READING IS SPOOKY. So spooky, in fact, there was a time when reading silently—something every elementary school child is taught to do today—was considered witchcraft.
A brief history of storytelling will explain:
The first stories were spoken, told around campfires, by illiterate bards to an illiterate audience, and passed from generation to generation through repeated telling. (It seems that even in ancient times evening entertainment was plagued by reruns.) The telling of stories was mystical. Men would gather around the fire as the storyteller's words conjured up images in their minds as if by magic.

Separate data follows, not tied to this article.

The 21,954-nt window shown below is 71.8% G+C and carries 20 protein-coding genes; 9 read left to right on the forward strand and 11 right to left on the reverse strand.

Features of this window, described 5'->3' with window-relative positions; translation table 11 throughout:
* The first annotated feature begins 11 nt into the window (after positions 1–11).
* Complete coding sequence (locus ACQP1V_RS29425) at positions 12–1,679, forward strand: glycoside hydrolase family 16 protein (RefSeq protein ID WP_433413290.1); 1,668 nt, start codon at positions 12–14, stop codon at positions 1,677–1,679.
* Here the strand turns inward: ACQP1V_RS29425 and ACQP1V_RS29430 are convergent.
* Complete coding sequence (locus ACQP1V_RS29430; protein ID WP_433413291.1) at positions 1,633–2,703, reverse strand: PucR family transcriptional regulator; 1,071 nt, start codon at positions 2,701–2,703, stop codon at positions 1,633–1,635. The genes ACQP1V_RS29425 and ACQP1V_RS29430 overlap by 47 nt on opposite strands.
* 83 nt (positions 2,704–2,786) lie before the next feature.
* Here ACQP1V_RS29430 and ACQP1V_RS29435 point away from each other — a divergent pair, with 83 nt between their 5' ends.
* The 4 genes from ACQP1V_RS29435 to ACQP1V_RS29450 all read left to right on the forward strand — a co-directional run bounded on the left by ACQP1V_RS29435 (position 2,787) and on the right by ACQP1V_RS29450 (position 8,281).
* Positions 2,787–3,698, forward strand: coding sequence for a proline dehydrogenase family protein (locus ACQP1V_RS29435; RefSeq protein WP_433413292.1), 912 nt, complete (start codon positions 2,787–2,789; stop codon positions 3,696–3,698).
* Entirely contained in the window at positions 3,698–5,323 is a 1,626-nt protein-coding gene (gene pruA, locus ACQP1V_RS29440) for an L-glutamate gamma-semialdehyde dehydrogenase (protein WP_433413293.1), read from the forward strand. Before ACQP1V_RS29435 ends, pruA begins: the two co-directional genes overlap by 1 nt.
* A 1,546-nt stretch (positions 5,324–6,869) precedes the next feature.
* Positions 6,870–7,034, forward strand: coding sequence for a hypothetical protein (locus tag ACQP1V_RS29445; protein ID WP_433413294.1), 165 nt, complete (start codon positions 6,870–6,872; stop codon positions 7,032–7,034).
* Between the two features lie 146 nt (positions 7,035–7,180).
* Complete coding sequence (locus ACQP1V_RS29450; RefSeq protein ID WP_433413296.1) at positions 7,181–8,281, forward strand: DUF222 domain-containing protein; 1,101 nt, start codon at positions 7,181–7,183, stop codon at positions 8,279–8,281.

Stories took on shape and color when the ancients began illustrating them with paintings on cave walls. But the visuals lacked significant detail, such as the names of heroes and significant places. Storytellers filled in the gaps. (Think slide shows and PowerPoint presentations.) Paintings provided something stories told around the campfire lacked. Permanency.
Then, storytelling took a quantum leap forward as glyphs morphed into words, combining the detail of the spoken story with the permanency of cave paintings. Stories recorded on vellum and parchment could be told with precision, each telling the same as before.
That's when something spooky happened.